Well, first I have to define what substance means. I am a cognitive miser, so my instinct is to default to the path of least resistance.  If I’m just thinking “I want to feel significant”, my impulse is to get involved with discussions on Facebook or reddit. This is suboptimal 99% of the time… or is it? If all I want is to feel significant then it’s totally optimal! If all I want is to get through the day then cigarettes are quite awesome, too! In both cases I feel a sense of guilt and frustration bevause clearly I’m looking for more than just getting through the days. I’ve gotten through thousands of mediocre days.
So. What then? What is substance? What’s actually significant? It feels almost laughably silly to try and answer this question but it’s far sillier that I’ve gone through so much of my life without being more explicit about this. 
Let’s give it a version 1.0 shot. Substance is… uh. Making a material difference to people’s lives. I should focus primarily on my own. Substance is fulfilling responsibilities. Doing what I said I’d do.
And so here I have to ask myself: what are my responsibilities? What are my obligations? (And here I enter the realm of things I don’t particularly want to make public right now- I’ll write those things privately. It’s surely better to fulfill obligations quietly than to proclaim them.)
I will concede though that I haven’t always been fulfilling my obligations and responsibilities to the best of my abilities. Why not? I say and believe that I want to be significant. Well, nobody is more significant than a person who other people depend on. And the more people can depend on you, and the more they trust you, the more opportunities they give you to do even more! To be even more significant!
Well a painful re-realization lies ahead.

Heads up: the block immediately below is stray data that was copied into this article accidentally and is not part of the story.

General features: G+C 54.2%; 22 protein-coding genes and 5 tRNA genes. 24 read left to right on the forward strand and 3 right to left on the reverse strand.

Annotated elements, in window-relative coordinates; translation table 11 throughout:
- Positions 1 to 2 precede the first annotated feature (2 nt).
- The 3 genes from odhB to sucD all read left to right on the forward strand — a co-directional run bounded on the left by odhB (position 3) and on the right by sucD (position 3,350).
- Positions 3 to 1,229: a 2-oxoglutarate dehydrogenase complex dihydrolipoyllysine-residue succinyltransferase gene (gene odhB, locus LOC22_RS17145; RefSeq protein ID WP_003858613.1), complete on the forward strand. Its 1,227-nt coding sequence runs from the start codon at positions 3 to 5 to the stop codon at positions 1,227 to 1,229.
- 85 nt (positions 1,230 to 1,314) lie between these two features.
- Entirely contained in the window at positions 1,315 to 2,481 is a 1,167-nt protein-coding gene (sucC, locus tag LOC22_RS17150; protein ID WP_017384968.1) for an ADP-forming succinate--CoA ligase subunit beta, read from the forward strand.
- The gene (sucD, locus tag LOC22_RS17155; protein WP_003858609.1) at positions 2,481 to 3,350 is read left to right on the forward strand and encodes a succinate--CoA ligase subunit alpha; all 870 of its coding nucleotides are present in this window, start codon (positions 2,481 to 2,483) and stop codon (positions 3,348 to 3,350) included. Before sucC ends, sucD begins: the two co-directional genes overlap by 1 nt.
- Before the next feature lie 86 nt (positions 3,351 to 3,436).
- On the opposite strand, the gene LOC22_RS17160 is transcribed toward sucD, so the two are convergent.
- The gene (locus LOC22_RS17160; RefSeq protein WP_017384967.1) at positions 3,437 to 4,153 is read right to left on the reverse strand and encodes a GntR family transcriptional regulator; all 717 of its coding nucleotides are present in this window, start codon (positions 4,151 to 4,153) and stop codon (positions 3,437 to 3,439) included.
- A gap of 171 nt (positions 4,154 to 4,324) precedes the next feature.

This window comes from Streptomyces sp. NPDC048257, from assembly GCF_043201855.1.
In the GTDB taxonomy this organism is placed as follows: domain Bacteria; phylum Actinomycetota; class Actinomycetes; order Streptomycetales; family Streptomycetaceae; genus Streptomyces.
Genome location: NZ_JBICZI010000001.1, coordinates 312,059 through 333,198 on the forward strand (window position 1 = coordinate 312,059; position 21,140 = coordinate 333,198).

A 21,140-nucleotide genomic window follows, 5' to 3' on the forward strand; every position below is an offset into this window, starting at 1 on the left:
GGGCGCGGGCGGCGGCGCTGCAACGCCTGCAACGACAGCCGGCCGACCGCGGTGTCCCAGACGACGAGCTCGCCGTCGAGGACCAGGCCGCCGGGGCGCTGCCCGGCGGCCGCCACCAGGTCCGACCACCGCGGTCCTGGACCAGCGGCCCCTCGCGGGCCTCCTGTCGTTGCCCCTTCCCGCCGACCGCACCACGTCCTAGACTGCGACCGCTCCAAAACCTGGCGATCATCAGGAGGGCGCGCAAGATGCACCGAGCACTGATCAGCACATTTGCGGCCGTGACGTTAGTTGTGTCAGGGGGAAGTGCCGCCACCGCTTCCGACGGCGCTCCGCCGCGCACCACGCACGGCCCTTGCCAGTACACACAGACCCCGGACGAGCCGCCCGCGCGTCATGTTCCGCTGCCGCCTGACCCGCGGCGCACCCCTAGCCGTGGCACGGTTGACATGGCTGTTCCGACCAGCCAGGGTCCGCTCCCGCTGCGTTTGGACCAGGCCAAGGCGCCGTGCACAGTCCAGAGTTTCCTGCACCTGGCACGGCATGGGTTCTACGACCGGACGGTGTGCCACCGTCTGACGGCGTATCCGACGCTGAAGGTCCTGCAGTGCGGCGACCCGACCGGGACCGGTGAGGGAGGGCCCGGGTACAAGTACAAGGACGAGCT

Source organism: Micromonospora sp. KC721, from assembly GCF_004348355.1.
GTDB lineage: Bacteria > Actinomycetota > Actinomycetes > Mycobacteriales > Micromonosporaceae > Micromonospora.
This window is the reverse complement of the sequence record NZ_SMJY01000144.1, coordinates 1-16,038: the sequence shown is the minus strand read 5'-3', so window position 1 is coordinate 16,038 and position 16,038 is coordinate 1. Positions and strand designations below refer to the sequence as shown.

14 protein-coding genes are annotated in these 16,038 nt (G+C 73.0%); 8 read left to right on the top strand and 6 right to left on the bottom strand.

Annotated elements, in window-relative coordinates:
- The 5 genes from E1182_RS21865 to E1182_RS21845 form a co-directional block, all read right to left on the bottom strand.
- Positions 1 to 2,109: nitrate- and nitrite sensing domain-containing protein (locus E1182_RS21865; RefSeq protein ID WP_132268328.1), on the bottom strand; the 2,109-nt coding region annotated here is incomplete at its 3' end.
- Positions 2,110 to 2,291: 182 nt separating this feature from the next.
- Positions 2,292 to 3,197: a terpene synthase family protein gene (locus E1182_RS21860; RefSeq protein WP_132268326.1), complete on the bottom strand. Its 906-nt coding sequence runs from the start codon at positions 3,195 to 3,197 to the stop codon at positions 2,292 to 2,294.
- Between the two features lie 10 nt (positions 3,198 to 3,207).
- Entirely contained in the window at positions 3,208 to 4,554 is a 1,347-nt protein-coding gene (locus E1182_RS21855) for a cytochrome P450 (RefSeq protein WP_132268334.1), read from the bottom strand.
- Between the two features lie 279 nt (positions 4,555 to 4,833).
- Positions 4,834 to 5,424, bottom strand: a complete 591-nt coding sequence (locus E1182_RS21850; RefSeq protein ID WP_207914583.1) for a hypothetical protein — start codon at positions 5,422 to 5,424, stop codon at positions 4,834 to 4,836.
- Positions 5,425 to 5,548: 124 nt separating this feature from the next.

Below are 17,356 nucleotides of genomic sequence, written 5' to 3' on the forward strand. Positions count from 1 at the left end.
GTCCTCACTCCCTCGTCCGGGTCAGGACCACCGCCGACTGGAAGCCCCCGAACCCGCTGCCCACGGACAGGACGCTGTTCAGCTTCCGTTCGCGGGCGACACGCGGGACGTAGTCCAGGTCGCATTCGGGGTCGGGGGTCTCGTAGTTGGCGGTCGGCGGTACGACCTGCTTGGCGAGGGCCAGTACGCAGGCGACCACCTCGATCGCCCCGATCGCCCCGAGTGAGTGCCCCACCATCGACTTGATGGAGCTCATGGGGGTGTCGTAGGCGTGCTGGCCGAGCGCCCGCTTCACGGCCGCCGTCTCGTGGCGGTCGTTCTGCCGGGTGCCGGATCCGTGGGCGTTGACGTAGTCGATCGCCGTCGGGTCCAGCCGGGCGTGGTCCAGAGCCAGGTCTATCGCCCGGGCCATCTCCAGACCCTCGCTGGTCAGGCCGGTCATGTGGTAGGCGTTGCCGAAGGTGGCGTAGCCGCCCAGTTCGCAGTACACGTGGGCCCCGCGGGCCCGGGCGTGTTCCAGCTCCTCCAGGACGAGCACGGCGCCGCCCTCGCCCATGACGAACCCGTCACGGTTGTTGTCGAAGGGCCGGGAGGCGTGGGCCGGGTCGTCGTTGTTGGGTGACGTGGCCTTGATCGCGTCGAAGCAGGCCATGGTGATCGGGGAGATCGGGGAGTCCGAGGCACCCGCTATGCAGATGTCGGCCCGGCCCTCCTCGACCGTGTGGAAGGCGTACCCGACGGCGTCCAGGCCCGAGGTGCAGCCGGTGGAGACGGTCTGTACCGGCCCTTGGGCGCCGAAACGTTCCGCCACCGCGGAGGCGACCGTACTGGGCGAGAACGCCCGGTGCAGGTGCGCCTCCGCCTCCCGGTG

Someone once said people miss opportunity when they encounter it because it shows up dressed as work. The corollary here is that significance shows up dressed as responsibility.
And I have always been terrified of responsibility. I have a really, really bad track record when it comes to responsibility.
So this is the showdown, isn’t it? What do I want more? To be truly, deeply significant or to play this elaborate, torturously teasing game of requesting significance and then running away from it when it shows up dressed as responsibility?
The truth is that there are real opportunities for significance all around me. I’ve just been too afraid to really engage them. So I run away. And I try to get people to like me in a superficial sense. And if they do that, then I can pretend that my deficiencies aren’t so bad. I’m not an utter trainwreck. Which is a depressingly low bar to set. It’s like being a seemingly-functional alcoholic, and saying “Hey, at least I don’t beat my kids,” to justify the alcholism.
What am I afraid of anyway? I fear being stifled and trapped. There’s this old joke or saying about how the prize for being good at digging is a bigger shovel. That sounds terrifying to me. I feel like… it takes me enough effort as it is to function at my current capacity.
Intellectually I know that I could be doing more… but something is stopping me. And that something isn’t physics- it’s psychological. I could do twice as much work, write twice as many vomits (this I have actually been doing lately, so yay) and still have time left over to work out and read books WHY AM I NOT DOING IT? I don’t mean to ask that in an angry violent way. It’s more of a deep puzzlement at this Gordian knot in my psyche.